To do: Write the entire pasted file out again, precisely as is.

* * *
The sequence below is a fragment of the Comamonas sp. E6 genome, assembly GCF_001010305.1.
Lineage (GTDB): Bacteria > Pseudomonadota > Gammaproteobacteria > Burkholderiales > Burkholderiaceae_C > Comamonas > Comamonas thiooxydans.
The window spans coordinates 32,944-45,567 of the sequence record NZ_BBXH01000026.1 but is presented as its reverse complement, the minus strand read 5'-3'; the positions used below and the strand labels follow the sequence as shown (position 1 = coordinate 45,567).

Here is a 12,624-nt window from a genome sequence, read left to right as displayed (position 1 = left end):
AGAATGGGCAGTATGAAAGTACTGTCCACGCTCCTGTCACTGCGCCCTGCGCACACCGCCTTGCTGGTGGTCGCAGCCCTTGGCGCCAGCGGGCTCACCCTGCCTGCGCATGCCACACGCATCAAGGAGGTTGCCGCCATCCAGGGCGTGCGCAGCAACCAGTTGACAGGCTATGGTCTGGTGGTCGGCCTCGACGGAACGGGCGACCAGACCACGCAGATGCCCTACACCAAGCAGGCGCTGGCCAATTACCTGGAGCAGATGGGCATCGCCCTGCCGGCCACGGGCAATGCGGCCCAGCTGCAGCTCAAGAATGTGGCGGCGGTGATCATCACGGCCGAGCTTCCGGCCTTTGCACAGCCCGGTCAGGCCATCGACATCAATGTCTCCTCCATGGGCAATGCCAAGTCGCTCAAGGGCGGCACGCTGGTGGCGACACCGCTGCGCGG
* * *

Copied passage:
The sequence below is a fragment of the Comamonas sp. E6 genome, assembly GCF_001010305.1.
Lineage (GTDB): Bacteria > Pseudomonadota > Gammaproteobacteria > Burkholderiales > Burkholderiaceae_C > Comamonas > Comamonas thiooxydans.
The window spans coordinates 32,944-45,567 of the sequence record NZ_BBXH01000026.1 but is presented as its reverse complement, the minus strand read 5'-3'; the positions used below and the strand labels follow the sequence as shown (position 1 = coordinate 45,567).

Here is a 12,624-nt window from a genome sequence, read left to right as displayed (position 1 = left end):
AGAATGGGCAGTATGAAAGTACTGTCCACGCTCCTGTCACTGCGCCCTGCGCACACCGCCTTGCTGGTGGTCGCAGCCCTTGGCGCCAGCGGGCTCACCCTGCCTGCGCATGCCACACGCATCAAGGAGGTTGCCGCCATCCAGGGCGTGCGCAGCAACCAGTTGACAGGCTATGGTCTGGTGGTCGGCCTCGACGGAACGGGCGACCAGACCACGCAGATGCCCTACACCAAGCAGGCGCTGGCCAATTACCTGGAGCAGATGGGCATCGCCCTGCCGGCCACGGGCAATGCGGCCCAGCTGCAGCTCAAGAATGTGGCGGCGGTGATCATCACGGCCGAGCTTCCGGCCTTTGCACAGCCCGGTCAGGCCATCGACATCAATGTCTCCTCCATGGGCAATGCCAAGTCGCTCAAGGGCGGCACGCTGGTGGCGACACCGCTGCGCGG